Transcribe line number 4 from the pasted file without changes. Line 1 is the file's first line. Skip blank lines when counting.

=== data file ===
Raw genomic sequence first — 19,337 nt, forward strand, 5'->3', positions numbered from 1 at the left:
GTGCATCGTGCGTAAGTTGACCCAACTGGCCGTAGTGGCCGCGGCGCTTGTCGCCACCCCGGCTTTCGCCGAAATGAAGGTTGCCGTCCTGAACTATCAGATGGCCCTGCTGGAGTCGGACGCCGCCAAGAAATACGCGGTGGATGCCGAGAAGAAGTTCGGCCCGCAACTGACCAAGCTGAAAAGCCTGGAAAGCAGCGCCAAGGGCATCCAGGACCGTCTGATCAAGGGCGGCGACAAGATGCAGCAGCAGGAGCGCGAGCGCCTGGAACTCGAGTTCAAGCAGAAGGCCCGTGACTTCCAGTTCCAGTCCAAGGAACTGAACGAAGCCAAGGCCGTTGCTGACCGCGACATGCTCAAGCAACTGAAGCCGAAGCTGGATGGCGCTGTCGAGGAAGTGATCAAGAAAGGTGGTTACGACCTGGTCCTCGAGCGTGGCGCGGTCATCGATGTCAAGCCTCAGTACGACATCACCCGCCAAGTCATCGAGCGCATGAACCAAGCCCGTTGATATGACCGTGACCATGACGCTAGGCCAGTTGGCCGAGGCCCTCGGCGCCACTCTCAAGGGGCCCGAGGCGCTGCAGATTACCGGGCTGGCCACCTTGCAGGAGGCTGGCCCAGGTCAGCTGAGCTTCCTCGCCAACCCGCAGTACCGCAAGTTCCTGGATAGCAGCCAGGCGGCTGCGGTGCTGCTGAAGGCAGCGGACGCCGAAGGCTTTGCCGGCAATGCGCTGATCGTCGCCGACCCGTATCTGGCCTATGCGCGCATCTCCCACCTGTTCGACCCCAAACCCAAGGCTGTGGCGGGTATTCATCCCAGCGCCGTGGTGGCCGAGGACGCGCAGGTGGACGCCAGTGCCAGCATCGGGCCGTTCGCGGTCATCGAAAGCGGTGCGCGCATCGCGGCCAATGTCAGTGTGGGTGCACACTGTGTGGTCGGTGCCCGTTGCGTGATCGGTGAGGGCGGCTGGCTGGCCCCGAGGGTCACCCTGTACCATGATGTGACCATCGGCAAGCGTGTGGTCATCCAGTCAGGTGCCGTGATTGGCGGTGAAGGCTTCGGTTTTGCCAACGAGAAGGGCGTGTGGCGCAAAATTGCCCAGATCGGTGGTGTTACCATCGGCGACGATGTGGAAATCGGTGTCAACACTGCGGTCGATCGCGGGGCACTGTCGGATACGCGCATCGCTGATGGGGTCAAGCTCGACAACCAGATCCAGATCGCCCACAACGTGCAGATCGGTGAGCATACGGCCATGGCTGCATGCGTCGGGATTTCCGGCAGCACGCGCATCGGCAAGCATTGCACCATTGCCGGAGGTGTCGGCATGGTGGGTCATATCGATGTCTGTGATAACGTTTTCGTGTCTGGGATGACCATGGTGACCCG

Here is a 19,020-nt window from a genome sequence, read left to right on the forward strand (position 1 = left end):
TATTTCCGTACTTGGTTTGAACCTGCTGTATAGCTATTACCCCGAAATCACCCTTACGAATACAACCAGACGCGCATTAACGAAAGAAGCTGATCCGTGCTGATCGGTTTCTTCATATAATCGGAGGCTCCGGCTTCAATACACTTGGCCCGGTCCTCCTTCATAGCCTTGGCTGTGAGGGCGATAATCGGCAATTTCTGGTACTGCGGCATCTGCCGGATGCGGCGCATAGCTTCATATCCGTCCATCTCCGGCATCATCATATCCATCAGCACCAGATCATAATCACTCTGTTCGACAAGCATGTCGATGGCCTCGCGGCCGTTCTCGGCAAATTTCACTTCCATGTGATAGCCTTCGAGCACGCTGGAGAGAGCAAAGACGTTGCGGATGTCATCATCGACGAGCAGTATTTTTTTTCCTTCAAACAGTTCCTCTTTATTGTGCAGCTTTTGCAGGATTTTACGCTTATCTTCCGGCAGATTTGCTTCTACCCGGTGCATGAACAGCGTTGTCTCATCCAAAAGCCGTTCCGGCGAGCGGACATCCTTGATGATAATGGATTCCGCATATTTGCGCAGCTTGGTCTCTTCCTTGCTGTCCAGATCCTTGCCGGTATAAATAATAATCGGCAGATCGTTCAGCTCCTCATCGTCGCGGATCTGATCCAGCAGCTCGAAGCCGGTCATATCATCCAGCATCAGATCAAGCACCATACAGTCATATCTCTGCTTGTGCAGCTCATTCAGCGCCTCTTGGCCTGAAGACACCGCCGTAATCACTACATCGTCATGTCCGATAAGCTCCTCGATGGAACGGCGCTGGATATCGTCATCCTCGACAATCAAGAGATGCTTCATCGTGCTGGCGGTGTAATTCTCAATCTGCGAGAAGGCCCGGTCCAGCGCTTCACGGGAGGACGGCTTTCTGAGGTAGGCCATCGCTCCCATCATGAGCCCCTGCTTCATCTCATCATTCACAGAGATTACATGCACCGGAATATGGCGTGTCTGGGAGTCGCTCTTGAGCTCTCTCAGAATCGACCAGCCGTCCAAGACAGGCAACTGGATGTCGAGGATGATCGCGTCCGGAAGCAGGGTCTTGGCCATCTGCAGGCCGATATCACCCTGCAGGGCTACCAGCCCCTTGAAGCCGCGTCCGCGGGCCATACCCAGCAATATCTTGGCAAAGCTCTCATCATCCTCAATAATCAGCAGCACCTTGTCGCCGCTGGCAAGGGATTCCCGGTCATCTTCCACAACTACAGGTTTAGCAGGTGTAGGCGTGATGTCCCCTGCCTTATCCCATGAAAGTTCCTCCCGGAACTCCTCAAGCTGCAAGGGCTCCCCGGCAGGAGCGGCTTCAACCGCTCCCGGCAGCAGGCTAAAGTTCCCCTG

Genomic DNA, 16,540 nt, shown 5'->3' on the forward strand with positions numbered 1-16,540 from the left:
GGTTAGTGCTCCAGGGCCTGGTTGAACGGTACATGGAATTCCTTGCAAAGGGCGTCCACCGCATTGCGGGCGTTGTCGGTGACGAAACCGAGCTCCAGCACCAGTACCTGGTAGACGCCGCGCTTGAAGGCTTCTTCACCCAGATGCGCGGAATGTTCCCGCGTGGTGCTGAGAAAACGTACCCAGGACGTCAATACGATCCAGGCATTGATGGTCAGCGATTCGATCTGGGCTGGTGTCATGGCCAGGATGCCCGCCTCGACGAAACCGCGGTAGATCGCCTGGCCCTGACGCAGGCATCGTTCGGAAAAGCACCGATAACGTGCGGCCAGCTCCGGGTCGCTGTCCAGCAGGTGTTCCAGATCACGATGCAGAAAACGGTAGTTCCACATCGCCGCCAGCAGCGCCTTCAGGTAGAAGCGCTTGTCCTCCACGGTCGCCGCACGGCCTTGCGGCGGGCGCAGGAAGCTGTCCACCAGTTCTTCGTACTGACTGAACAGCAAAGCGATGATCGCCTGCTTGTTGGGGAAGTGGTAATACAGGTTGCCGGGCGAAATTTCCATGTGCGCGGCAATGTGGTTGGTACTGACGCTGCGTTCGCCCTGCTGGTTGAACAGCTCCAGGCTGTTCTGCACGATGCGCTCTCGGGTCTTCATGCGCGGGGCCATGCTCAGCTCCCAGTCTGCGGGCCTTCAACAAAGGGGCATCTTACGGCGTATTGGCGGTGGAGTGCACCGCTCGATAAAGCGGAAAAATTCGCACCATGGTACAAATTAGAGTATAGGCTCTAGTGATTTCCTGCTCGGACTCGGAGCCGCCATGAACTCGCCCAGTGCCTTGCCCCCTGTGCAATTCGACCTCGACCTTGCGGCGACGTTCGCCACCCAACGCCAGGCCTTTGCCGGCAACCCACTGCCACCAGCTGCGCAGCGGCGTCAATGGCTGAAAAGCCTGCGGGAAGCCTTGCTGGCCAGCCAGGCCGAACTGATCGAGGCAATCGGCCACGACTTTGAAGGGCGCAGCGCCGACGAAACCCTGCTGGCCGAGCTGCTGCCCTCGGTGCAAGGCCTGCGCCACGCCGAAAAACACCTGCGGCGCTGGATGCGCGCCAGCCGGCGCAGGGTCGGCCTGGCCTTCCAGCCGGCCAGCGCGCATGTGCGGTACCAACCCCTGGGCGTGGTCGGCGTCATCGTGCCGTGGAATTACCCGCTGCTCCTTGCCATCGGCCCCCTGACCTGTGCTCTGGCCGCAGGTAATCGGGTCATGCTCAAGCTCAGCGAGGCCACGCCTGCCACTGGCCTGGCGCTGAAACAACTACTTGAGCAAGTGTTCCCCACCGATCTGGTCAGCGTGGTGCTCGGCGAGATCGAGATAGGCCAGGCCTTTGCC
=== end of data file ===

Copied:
TATTTCCGTACTTGGTTTGAACCTGCTGTATAGCTATTACCCCGAAATCACCCTTACGAATACAACCAGACGCGCATTAACGAAAGAAGCTGATCCGTGCTGATCGGTTTCTTCATATAATCGGAGGCTCCGGCTTCAATACACTTGGCCCGGTCCTCCTTCATAGCCTTGGCTGTGAGGGCGATAATCGGCAATTTCTGGTACTGCGGCATCTGCCGGATGCGGCGCATAGCTTCATATCCGTCCATCTCCGGCATCATCATATCCATCAGCACCAGATCATAATCACTCTGTTCGACAAGCATGTCGATGGCCTCGCGGCCGTTCTCGGCAAATTTCACTTCCATGTGATAGCCTTCGAGCACGCTGGAGAGAGCAAAGACGTTGCGGATGTCATCATCGACGAGCAGTATTTTTTTTCCTTCAAACAGTTCCTCTTTATTGTGCAGCTTTTGCAGGATTTTACGCTTATCTTCCGGCAGATTTGCTTCTACCCGGTGCATGAACAGCGTTGTCTCATCCAAAAGCCGTTCCGGCGAGCGGACATCCTTGATGATAATGGATTCCGCATATTTGCGCAGCTTGGTCTCTTCCTTGCTGTCCAGATCCTTGCCGGTATAAATAATAATCGGCAGATCGTTCAGCTCCTCATCGTCGCGGATCTGATCCAGCAGCTCGAAGCCGGTCATATCATCCAGCATCAGATCAAGCACCATACAGTCATATCTCTGCTTGTGCAGCTCATTCAGCGCCTCTTGGCCTGAAGACACCGCCGTAATCACTACATCGTCATGTCCGATAAGCTCCTCGATGGAACGGCGCTGGATATCGTCATCCTCGACAATCAAGAGATGCTTCATCGTGCTGGCGGTGTAATTCTCAATCTGCGAGAAGGCCCGGTCCAGCGCTTCACGGGAGGACGGCTTTCTGAGGTAGGCCATCGCTCCCATCATGAGCCCCTGCTTCATCTCATCATTCACAGAGATTACATGCACCGGAATATGGCGTGTCTGGGAGTCGCTCTTGAGCTCTCTCAGAATCGACCAGCCGTCCAAGACAGGCAACTGGATGTCGAGGATGATCGCGTCCGGAAGCAGGGTCTTGGCCATCTGCAGGCCGATATCACCCTGCAGGGCTACCAGCCCCTTGAAGCCGCGTCCGCGGGCCATACCCAGCAATATCTTGGCAAAGCTCTCATCATCCTCAATAATCAGCAGCACCTTGTCGCCGCTGGCAAGGGATTCCCGGTCATCTTCCACAACTACAGGTTTAGCAGGTGTAGGCGTGATGTCCCCTGCCTTATCCCATGAAAGTTCCTCCCGGAACTCCTCAAGCTGCAAGGGCTCCCCGGCAGGAGCGGCTTCAACCGCTCCCGGCAGCAGGCTAAAGTTCCCCTG